ASA policy on the performance of regional anesthesia by non-physicians is found in the ASA Statement on Regional Anesthesia and can be read in its entirety at: www.asahq.org/publicationsAndServices/standards/26.pdf
Anesthesiologist assistants may be either licensed as AAs or practice under the license of an anesthesiologist under the principle of delegation. Anesthesiologists may delegate those tasks or duties involved in the practice of anesthesiology to qualified individuals such as AAs as long as the anesthesiologist is immediately available and the anesthesiologist retains ultimate responsibility for the care of the patient. The exact details regarding delegation and licensing of AAs are different from state to state, and an anesthesiologist seeking to employ AAs should consult the board of medicine of the state in which he or she practices.
Anesthesiology practices in many states presently employ AAs. Inclusion of AAs in anesthesia care team practices across the country is a dynamic and evolving situation. To get the latest and most accurate information, please contact your state board of medicine or the ASA Washington Office for any questions on the licensure and practice locations of AAs.
Another excellent resource is maintained by the American Academy of Anesthesiologist Assistants (AAAA). A list of states where AAs currently practice may be obtained by contacting AAAA at their website.
Licensure for AAs is created by legislation that is enacted and codified into state law or through regulation adopted by the board of medicine.
Delegatory authority may take the form of either recognition and action by the board of medicine or expressed in a delegation enabling statute such as the state.s medical practice act. It is well accepted in various medical specialties, including anesthesiology, that the board of medicine may grant a physician the authority to delegate tasks or duties related to the practice of medicine to qualified individuals so long as the physician: 1) remains ultimately responsible to the patient and 2) assures that the individual performing the tasks is qualified to do so. An anesthesiologist seeking to employ AAs under the principle of delegatory authority should seek input from the board of medicine of their specific state.
Licensure for AA practice, although sometimes more difficult to achieve, better defines and anchors the practice of AAs in a state than does the simpler delegatory authority.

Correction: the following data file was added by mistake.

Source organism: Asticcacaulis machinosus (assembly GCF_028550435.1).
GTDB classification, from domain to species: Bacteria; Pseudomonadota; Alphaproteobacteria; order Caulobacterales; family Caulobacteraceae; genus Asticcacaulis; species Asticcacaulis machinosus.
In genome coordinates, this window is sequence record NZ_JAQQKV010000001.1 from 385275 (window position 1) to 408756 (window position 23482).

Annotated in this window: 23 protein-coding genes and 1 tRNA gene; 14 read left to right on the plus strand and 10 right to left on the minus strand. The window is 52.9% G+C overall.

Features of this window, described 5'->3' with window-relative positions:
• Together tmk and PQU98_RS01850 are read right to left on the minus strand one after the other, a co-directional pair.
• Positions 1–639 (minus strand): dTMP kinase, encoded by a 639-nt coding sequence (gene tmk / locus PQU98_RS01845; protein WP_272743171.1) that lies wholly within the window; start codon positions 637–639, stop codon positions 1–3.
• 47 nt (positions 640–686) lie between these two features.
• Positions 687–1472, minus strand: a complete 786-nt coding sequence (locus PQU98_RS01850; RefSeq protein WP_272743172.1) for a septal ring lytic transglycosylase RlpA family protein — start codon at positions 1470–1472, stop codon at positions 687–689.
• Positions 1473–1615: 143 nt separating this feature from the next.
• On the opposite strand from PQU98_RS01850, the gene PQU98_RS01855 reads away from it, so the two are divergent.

In all states AA practice falls under the auspices of the board of medicine. In contrast, nurse anesthetists' practice is regulated by state boards of nursing.
Practice Management of AAs
If your state does not presently provide the legislative or delegatory option of AA practice, consultation should take place with the board of medicine or other governing body to explore the specific legal implications of AA practice in your state. General information on the steps to establish AA practice is available from the ASA's Office of Governmental and Legal Affairs. You may also inquire of other state societies as to their local advocacy and procedural steps that have led to gaining the option to hire AAs.
Also, the American Academy of Anesthesiologist Assistants is a valuable resource on suggested methods of licensing and establishing practice of AAs drawn from various states. You can contact AAAA at: www.anesthetist.org
Finally, you can also contact the educational programs directly as listed in FAQ #7 above.
In addition to the practical issues that limit how many anesthetists may be supervised by an anesthesiologist at any one time, ratios are also often specified as contract requirements from payors. For instance in order to meet CMS requirements for medical direction, no more than 4 anesthetists (AAs or NAs) may be concurrently directed by an anesthesiologist.
The supervision ratio may also be defined in state law or Board of Medicine guidelines and is usually between 2:1 and 4:1. Check the regulations in your state for the applicable standard. It is important to note that in states where statutes specify a supervision ratio of AAs to anesthesiologists at less than 4:1, the anesthesiologist may also concurrently supervise NAs up to a total combined ratio of 4:1 for both non-physician anesthetists.
CMS recognizes both CRNAs and AAs as non-physician anesthesia providers. Similarly, commercial insurance payors make no distinction between the two anesthetist types with regard to payments for services provided under medical direction by an anesthesiologist.
According to the United States Code of Federal Regulations (42 C.F.R. § 482.52 Condition of participation: Anesthesia services)
When employed within the same department and when possessing the same job description and experience level within the anesthesia care team, AAs and NAs are compensated with identical salary and benefit packages.